Assessing vital mental health initiatives
Those who work every day in Australia's defence can be exposed to high-pressure situations and stressful conditions, both at home and abroad.
And if not catered to effectively and compassionately, mental health and wellness issues for Defence personnel can have serious negative copnsequences for both individuals, for Defence organisations and for Australian society as a whole.
Significant steps have been taken in recent years to embed new initiatives and better practices that increase wellbeing for Defence staff. But are they working?
The Department of Defence had implemented a Continuous Improvement Framework to monitor and evaluate the mental health and wellbeing initiatives being implemented across Defence under the Defence Mental Health and Wellbeing Strategy 2018-2023.
That docuiment set as its goal: "For Defence to be a trusted and respected organisation that helps and supports our people in relation to their mental health and wellbeing and one that responds appropriately when they experience mental health problems or illness."
But due to a number of factors there had been limited engagement by the owners of the various mental health and wellbeing initiatives across Defence resulting in very few requisite M&E plans being completed and the quality being highly variable.
Defence sought to understand what was contributing to this lack of engagement and to improve engagement to help ensure they would have sufficient information to inform the continuous improvement and eventual evaluation of the initiatives and the strategy as a whole.
ThinkPlace was engaged to help understand the factors affecting engagement and to help design an improved and streamlined approach.
We commenced by undertaking user research with the owners of the mental health and wellbeing initiatives to understand their experience and the factors that were affecting their ability to effectively engage with and complete the M&E activities.
Based on this research we identified a number of factors affecting engagement including; a lack of prioritisation of M&E activities at all levels; limited time and resources allocated; perceptions that the process was too onerous, comprehensive and complicated; and a low level of evaluation expertise and experience.
Based on the findings, we identified that a more streamlined approach was necessary to help overcome these issues and increase engagement and uptake of M&E activities.
HOW WE DID IT
We determined that a Theory of Change Methodology would help achieve this and help the owners of the initiatives better understand why they were doing what they were doing and how they could practically improve their initiatives to improve mental health and wellbeing outcomes across the defence population.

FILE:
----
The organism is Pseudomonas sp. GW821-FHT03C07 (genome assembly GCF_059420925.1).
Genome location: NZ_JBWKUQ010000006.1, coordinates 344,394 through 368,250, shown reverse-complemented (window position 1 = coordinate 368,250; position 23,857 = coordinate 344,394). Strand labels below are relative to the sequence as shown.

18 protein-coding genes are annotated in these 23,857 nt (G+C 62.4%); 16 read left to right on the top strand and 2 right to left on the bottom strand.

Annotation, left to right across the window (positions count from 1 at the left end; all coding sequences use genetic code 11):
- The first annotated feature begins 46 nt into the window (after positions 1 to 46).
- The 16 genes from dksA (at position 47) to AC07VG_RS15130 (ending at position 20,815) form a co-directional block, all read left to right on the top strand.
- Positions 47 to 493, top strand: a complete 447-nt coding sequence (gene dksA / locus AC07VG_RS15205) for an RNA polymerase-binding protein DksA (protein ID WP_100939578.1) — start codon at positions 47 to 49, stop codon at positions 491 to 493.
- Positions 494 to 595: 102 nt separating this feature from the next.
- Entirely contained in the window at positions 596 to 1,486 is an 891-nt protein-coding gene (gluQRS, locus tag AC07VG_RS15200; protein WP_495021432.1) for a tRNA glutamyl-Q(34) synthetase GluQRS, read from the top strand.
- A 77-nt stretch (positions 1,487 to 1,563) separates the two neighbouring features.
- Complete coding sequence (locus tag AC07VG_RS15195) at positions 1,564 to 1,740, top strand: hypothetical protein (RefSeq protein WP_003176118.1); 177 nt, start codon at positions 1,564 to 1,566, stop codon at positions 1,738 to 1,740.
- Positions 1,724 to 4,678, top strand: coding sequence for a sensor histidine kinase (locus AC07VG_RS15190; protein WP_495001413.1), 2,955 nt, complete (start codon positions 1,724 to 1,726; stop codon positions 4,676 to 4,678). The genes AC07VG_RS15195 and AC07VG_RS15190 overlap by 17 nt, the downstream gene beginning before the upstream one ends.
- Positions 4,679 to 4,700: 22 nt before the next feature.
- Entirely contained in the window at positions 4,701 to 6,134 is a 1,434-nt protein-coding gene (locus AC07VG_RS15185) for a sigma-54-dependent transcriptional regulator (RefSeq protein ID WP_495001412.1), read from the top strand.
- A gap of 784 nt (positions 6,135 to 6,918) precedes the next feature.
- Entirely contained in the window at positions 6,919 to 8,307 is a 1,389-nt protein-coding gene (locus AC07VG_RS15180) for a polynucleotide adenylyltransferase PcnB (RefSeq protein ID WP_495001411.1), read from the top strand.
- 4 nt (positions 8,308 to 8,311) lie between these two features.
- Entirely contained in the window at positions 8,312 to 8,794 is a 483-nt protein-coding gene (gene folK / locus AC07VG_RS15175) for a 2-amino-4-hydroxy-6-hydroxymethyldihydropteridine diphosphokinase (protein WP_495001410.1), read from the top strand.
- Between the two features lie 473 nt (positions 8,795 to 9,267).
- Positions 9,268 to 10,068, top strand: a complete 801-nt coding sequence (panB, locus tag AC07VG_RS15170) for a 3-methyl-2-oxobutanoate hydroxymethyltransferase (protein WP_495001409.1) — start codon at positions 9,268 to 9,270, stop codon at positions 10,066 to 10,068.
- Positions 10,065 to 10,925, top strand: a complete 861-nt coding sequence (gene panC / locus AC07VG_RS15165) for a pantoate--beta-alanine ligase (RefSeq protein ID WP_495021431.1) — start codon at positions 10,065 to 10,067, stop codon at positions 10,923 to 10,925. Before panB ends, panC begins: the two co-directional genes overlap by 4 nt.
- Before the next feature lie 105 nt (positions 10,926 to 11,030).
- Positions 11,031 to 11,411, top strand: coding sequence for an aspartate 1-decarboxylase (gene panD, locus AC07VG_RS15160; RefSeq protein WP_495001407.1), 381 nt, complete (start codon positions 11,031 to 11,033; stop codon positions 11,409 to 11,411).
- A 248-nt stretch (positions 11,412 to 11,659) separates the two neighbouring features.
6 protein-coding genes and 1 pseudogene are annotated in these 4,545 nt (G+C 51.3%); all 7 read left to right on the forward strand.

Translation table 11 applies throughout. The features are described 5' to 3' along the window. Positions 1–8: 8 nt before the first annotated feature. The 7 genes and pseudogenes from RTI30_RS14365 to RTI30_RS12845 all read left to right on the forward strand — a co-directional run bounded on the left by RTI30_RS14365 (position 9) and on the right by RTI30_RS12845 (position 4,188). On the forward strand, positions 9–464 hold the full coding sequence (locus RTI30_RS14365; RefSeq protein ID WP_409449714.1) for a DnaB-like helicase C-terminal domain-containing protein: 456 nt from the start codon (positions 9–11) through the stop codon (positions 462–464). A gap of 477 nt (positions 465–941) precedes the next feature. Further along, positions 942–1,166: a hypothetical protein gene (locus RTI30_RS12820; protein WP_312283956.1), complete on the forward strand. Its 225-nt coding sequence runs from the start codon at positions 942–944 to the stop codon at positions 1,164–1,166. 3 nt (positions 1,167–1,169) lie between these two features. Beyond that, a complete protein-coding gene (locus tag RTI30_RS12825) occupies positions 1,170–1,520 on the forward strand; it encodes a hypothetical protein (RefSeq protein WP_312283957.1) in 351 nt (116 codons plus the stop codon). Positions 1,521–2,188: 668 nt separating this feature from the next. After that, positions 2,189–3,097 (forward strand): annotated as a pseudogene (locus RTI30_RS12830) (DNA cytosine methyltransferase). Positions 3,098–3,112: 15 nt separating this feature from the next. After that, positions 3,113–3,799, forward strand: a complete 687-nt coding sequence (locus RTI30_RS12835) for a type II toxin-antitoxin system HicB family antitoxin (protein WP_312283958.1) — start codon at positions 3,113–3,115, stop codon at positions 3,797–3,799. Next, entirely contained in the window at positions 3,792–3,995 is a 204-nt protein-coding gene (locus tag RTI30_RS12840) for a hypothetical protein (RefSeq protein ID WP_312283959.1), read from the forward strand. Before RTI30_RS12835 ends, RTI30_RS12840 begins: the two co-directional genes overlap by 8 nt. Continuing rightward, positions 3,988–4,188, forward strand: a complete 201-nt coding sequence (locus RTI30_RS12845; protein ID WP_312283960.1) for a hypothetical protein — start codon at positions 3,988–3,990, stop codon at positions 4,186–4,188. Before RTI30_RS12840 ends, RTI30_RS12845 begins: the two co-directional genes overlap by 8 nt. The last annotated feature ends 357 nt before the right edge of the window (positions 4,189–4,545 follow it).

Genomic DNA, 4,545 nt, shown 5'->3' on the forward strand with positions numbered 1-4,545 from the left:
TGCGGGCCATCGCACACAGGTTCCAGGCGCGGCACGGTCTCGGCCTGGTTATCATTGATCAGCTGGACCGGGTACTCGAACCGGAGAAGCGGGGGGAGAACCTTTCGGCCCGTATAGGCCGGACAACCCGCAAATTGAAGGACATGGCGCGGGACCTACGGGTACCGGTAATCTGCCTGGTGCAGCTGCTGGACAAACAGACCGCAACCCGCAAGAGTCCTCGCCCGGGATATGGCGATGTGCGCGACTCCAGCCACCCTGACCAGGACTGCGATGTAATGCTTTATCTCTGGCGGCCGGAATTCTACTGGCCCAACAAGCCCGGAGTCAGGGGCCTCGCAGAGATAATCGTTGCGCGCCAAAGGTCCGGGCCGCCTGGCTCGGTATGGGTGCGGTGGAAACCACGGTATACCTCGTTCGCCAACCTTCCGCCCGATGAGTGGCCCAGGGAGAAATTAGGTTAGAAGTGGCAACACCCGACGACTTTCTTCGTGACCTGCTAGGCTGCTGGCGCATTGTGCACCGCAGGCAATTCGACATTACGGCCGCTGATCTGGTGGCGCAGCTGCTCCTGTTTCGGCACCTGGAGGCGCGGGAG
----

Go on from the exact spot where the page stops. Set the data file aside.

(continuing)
We then co-designed and co-developed the Theory of Change documentation for two such initiatives to test our approach and iterate as required.
We built clarity around what the activities being undertaken were intended to achieve; identified desired outcomes over the short, medium and long term; and identified indicators and other measures which could be used to show whether the desired outcomes had been met.
In completing the Theory of Change documentation we had developed, we also sought to build a framework that showed the relationship and connections between the different initiatives to help show the collective impact of the initiatives in improving mental health and wellbeing across the defence population over the life of the strategy.
Based on our learnings from these two prototype initiatives, we refined our documentation and approach, further streamlining the process and documentation. We then rolled out the updated approach and documentation across all of the defence's mental health initiatives. We held co-development workshops with relevant stakeholders for each initiative, working through all components of the documentation, while building the capability and understanding of the stakeholders present.
By developing an updated approach that was informed by the users of the M&E documentation, we were able to design a streamlined approach that addressed the key issues while still providing sufficient detail to inform effective continuous improvement and evaluation.
We were able to help Defence develop and implement a consistent approach to M&E and build a solid foundation, upon which future monitoring and continuous improvement activities could be built and which would provide sufficient information to effectively evaluate the Mental Health and Wellbeing Strategy at its conclusion in 2023.
Our approach and documentation were very well received across Defence and will contribute meaningfully to ensuring that mental health and wellbeing initiatives aimed at defence personnel are more effective and more helpful.